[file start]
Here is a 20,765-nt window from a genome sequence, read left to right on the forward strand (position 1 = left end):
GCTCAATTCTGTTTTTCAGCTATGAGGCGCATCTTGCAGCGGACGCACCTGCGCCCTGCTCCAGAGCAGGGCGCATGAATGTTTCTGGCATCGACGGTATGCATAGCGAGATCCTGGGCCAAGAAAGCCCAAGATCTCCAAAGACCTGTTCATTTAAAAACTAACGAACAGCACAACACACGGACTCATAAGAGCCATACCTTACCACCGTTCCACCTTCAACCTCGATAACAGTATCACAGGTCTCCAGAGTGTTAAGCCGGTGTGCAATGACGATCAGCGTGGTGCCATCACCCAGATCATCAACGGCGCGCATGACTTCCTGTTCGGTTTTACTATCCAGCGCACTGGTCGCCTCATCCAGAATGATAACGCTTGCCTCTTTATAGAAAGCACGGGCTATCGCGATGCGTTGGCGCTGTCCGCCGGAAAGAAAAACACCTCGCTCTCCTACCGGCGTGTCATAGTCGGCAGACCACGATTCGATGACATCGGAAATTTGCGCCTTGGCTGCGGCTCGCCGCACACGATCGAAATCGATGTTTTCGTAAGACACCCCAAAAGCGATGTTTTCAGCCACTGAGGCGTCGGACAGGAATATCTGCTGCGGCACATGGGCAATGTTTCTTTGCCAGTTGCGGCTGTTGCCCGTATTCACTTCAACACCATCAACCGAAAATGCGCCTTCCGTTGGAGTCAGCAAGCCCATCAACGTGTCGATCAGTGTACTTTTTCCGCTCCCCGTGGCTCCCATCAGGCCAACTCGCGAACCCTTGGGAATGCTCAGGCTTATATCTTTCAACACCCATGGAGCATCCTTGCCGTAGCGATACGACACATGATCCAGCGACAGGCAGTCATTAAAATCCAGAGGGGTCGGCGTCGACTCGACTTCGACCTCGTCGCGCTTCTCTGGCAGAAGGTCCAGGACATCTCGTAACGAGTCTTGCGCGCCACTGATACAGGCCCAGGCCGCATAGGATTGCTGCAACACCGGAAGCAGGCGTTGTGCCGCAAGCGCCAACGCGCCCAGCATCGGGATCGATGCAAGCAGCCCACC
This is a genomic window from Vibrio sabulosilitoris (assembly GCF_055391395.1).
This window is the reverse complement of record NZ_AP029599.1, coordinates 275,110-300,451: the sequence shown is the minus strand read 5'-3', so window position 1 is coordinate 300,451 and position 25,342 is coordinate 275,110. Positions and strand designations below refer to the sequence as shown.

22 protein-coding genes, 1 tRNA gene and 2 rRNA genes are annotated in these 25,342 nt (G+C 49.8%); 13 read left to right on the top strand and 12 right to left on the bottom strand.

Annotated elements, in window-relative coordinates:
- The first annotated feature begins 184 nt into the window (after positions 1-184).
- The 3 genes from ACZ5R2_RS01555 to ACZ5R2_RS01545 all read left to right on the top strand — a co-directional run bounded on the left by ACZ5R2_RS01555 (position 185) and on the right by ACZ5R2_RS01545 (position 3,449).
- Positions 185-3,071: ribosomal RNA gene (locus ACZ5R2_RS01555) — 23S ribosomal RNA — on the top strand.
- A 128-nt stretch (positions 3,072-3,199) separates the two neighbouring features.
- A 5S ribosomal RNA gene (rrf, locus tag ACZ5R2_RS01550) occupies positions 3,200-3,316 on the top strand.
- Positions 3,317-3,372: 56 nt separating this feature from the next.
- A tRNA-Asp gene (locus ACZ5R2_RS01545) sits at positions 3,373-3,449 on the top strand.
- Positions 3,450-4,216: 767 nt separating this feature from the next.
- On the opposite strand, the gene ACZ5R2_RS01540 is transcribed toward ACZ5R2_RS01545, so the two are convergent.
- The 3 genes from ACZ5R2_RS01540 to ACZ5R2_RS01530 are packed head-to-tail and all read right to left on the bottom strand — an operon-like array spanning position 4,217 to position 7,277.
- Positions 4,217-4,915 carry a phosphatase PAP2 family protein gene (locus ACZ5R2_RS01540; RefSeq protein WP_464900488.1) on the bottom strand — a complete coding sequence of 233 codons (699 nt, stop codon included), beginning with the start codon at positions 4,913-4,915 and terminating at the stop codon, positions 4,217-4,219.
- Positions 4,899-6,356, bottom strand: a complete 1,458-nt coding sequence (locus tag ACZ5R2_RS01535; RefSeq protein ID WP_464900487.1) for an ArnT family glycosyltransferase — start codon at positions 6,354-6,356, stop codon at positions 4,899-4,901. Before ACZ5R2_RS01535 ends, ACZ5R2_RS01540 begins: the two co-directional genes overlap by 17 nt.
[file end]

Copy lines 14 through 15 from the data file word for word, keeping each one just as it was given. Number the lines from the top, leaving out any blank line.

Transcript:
- Positions 3,450-4,216: 767 nt separating this feature from the next.
- On the opposite strand, the gene ACZ5R2_RS01540 is transcribed toward ACZ5R2_RS01545, so the two are convergent.